Memories Of China In The '30s

Posted: October 18, 1990

One by one, the chairs in the conference room at the Mendenhall Hotel in Kennett Township were taken by men and women, most in their early 70s, who had seen one another someplace before.

A cordless microphone was passed around the room for introductions and anecdotes.

When the microphone reached Roger Wolcott - who had flown in from Whittier, Calif., the night before - he told of the times his father shaved. Early most mornings in Shanghai, large groups of Chinese would gather outside the Wolcott bathroom window "watching this strange act of a man scraping his face."

James Lobenstine of Brattleboro, Vt., recalled when his mother went into labor in Shanghai and some hired hands brought a bed to a nearby grand ballroom, placing it upon a stage. His mother was then carried to the bed amid cries of "A-ya! A-ya!" as she gave birth.

Shirley Karns Philips of Sherwood, Md., remembered traveling the Chinese countryside by charcoal-fired bus, trekking through rice paddies, riding camels and drinking olive-pit tea with monks at a rural monastery.

It was the 1930s in Shanghai. And these were children of American diplomats, missionaries, entrepreneurs, military personnel and advisers to the Chinese government. Many were born there, but all attended the Shanghai- American School (SAS).

Sixty-six alumni and faculty of the school gathered in Mendenhall over the weekend to celebrate the 55th anniversary of the graduation of the Class of 1935. They talked over old times until Monday, when they returned to their homes throughout the country.

Founded in 1912 by American missionaries and businessmen in Shanghai, the school was meant to give the children of Americans in China a preparatory education for college and for life in the United States.

Shanghai-American School graduates have gone on to become diplomats and members of the State Department, instrumental figures in America's efforts in World War II, China scholars, industrial bigwigs, teachers and journalists.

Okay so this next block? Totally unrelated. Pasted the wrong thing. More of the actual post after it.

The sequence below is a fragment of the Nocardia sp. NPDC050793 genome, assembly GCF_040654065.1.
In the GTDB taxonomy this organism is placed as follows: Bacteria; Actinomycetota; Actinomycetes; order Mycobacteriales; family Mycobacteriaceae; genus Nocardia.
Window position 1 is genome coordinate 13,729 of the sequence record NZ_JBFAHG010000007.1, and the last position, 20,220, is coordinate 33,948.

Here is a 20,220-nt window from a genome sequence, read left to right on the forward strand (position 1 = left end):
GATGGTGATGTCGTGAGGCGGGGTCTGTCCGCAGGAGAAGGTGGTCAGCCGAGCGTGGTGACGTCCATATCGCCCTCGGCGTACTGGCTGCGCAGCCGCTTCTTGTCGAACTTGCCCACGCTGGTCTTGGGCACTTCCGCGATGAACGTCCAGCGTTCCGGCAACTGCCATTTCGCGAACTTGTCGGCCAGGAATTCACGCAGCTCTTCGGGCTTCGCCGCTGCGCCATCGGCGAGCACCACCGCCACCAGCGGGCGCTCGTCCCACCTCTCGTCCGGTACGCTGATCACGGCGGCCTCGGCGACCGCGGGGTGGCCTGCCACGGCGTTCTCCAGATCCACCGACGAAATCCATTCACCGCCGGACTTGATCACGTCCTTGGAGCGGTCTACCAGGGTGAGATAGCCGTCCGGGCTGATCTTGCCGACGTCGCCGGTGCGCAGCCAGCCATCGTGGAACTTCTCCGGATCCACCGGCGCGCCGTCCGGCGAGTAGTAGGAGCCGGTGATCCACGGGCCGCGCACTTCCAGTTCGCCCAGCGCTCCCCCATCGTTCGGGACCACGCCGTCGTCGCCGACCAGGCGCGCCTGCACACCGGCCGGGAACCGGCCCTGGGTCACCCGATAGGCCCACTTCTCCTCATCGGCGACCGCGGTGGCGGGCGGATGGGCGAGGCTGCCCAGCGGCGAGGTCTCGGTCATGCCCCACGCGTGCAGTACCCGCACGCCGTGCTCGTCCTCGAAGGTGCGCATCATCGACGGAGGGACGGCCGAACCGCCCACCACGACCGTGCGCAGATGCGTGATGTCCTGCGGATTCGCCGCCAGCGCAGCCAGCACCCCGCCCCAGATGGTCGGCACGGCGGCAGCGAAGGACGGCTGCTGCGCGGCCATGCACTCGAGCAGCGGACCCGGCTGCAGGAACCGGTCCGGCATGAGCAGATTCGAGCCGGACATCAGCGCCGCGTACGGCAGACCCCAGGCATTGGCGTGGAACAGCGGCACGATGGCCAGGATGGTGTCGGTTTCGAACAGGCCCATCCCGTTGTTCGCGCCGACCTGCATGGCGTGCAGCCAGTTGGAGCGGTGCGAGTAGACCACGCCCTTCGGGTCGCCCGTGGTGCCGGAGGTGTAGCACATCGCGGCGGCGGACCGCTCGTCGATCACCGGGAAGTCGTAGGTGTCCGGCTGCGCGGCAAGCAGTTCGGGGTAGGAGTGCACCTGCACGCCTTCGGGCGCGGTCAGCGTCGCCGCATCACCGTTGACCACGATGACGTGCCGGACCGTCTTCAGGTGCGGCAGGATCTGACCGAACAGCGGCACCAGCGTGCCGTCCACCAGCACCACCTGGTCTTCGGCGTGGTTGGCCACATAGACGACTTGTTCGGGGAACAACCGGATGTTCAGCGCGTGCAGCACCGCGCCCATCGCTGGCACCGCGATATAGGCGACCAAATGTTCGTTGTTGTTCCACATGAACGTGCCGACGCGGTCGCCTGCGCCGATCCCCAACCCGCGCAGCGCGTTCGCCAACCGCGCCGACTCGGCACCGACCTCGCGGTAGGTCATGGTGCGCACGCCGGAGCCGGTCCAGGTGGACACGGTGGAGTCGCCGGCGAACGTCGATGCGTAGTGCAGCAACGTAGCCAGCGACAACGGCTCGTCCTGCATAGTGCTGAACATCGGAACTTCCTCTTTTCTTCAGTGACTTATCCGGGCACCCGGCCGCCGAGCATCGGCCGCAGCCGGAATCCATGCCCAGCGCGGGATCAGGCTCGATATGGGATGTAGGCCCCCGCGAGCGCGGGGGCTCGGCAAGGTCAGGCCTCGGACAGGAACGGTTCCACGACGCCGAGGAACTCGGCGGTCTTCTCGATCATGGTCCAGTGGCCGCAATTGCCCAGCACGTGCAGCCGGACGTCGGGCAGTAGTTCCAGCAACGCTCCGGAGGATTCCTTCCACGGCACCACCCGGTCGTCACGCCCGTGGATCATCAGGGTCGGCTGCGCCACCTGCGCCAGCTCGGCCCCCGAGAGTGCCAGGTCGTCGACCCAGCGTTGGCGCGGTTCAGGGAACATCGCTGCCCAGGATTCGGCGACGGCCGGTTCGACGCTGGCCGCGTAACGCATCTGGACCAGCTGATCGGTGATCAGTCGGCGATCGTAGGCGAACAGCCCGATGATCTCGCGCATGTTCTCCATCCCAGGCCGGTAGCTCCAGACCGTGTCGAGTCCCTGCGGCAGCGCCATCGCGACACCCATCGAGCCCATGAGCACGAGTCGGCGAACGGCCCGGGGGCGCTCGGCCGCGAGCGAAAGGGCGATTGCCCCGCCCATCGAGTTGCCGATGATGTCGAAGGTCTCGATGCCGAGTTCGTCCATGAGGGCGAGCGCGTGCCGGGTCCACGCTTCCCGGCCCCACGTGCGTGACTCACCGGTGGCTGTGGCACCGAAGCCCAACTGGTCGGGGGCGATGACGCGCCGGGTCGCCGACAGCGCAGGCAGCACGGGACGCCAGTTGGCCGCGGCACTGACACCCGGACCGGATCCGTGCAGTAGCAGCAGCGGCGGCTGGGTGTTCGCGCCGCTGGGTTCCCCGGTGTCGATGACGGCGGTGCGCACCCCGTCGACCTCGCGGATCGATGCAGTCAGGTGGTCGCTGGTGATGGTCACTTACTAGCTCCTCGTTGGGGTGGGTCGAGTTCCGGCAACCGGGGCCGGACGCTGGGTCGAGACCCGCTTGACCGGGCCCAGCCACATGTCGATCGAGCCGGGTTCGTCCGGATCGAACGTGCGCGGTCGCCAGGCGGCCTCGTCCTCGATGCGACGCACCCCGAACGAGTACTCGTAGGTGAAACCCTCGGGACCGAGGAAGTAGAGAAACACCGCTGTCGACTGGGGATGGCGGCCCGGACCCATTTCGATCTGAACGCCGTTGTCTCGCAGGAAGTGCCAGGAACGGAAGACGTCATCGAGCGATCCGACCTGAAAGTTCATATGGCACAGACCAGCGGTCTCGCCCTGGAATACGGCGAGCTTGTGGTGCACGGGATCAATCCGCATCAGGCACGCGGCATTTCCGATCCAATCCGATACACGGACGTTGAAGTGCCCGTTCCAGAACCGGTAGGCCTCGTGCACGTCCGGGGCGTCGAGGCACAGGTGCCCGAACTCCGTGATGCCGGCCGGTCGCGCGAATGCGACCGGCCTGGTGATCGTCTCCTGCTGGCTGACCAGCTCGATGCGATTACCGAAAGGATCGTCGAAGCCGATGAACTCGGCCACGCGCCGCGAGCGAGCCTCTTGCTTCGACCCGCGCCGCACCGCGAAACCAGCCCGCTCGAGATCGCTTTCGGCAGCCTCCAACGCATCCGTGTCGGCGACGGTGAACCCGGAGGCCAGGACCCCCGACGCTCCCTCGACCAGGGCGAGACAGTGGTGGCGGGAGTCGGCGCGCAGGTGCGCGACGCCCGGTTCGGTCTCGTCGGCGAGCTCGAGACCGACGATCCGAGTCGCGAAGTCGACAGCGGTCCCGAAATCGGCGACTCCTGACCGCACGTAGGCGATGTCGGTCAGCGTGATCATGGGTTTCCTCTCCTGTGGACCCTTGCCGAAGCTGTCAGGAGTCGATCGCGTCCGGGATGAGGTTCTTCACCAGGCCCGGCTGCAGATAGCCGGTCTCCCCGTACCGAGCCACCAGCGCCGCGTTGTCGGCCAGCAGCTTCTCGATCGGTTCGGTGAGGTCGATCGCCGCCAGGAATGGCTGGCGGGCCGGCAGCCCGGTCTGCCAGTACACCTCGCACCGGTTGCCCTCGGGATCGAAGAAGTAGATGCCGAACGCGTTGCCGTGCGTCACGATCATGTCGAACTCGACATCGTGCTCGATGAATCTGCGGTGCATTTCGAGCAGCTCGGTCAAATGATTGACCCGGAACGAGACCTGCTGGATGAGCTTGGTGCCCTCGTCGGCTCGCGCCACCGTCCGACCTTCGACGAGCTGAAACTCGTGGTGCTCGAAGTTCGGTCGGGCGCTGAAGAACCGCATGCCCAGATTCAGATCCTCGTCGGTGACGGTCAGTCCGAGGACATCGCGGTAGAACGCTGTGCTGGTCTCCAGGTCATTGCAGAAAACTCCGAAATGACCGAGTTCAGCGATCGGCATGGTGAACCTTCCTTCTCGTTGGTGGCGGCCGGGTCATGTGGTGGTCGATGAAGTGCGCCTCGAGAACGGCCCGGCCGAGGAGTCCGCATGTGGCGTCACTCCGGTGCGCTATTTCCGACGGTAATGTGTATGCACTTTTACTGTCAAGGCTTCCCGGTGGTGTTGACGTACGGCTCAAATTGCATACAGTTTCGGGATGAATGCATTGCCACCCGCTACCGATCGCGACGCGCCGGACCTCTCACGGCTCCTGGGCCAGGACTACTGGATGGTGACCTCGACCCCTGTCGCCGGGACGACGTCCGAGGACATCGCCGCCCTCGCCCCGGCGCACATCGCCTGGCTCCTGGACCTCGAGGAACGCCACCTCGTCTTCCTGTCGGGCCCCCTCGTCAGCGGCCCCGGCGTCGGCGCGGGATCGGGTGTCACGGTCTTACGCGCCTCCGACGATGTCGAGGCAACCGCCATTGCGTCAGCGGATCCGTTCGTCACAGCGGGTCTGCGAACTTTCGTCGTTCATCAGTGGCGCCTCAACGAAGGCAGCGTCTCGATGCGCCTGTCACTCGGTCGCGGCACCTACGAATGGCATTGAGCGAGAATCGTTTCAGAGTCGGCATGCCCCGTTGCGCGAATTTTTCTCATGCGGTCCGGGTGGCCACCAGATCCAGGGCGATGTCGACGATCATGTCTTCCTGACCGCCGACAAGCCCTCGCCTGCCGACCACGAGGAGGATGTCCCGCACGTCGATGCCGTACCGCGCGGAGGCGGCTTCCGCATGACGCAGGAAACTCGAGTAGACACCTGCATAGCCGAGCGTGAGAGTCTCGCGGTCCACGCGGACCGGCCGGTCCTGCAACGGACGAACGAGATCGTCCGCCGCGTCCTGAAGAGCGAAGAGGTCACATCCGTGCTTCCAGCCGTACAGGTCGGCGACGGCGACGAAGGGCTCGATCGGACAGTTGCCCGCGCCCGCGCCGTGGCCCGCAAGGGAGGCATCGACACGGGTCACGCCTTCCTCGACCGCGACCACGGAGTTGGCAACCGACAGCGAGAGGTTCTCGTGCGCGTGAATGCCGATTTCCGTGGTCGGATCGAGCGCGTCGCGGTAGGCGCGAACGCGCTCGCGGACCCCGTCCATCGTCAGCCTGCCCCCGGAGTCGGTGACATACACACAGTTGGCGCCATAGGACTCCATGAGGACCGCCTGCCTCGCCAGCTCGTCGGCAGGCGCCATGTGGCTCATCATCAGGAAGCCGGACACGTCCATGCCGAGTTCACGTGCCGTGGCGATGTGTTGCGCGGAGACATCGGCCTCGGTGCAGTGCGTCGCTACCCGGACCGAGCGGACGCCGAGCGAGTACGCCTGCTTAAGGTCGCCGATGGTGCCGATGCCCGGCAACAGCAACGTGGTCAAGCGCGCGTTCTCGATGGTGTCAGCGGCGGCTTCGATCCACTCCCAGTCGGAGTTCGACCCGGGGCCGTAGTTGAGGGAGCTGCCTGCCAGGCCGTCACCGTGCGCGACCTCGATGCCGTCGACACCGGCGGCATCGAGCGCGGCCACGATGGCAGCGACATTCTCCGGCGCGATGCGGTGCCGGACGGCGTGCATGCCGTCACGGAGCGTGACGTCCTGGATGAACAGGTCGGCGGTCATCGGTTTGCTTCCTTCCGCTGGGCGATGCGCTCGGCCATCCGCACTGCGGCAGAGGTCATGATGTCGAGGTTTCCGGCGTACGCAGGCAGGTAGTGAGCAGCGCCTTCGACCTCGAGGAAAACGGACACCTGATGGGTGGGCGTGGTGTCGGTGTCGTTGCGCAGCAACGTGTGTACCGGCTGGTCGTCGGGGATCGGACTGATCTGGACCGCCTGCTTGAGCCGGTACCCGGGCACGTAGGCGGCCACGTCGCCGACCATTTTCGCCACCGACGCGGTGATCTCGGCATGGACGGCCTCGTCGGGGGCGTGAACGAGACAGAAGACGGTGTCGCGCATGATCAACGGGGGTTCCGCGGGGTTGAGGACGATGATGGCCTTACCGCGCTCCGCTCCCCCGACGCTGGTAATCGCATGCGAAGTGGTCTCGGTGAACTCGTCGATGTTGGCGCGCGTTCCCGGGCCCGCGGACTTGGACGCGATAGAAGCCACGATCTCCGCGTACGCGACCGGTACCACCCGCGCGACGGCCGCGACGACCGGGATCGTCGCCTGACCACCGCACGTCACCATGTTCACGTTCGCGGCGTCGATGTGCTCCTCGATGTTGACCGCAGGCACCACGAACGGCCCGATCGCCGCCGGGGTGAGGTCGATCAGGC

Jill Moyer's father was sent to China to start YMCAs all over the country. Moyer, who deals in Asian art and now lives in Chadds Ford, graduated from the school in 1936.

In 1935, U.S. troops were permanently stationed in China, and American businesses were opening up new markets, said Oscar Armstrong, a 1936 graduate of the school, who was an Asia expert for the U.S. State Department from 1946 to 1980.

"This was a time when there was a lot of foreign economic activity in China, much of it viewed by the Chinese as encroaching on their sovereignty," Armstrong said after a luncheon at Longwood Gardens.

Armstrong was Moyer's date to the school's junior and senior proms.

During the early 1930s, when Chiang Kai-shek was establishing his Kuomintang government in China and communist guerrillas were active in the

hills, American parents living and working in remote areas of China sent their children to the Shanghai-American School.

"Every one of us has been a refugee," said Phoebe White Wentworth, Class of 1935, a U.S. military intelligence specialist during World War II who now lives on Mount Desert Island, Maine.

The school functioned normally until 1941, when World War II disrupted classroom activities. The campus was reported to have been used as a prison camp during the war, according to Armstrong.

Until then, the international sectors of Shanghai - where the school was located and most foreign nationals lived - were protected from the fighting between the Chinese and Japanese, according to Charles Bergengren, a humanities professor at the University of the Arts in Philadelphia.

In 1937, Bergengren's grandfather, Frank Rawlinson, who was a well-known Baptist missionary, was felled when a stray piece of shrapnel sliced through his chest.

Bergengren said the incident made international headlines and began an exodus of foreigners from the city.

By early 1943, most of the British and Americans who remained in Shanghai were interned. But the school continued educating their children informally during the internment.

The school closed but was reopened late in 1945. It continued to operate until 1949, when the Chinese Communist Party took power and foreigners fled the country or were expelled.

The 1920s and 1930s, said Ruth Rawlinson Bergengren, a Connecticut resident and mother of Charles Bergengren, were times of conflict between various missionary groups in China.

She said that many missionaries had gone to China with the intent of converting the "heathen" Chinese to Christianity. When they arrived, she said, most realized the need was greater for medical, agricultural and sanitation aid and established Western-style institutions later operated by Chinese communists.

Those at the reunion said they had had strong negative reactions to last year's massacre of students in Tiananmen Square by the Chinese government.

"Most (SAS) people were very, very upset," said Wentworth.

"With a touch, perhaps, of personal betrayal," added Armstrong.

A smaller version of the Shanghai-American School was reopened in 1980 under the re-established office of the U.S. consulate-general in Shanghai. The school's old campus is used today by the Chinese as a marine-science academy.

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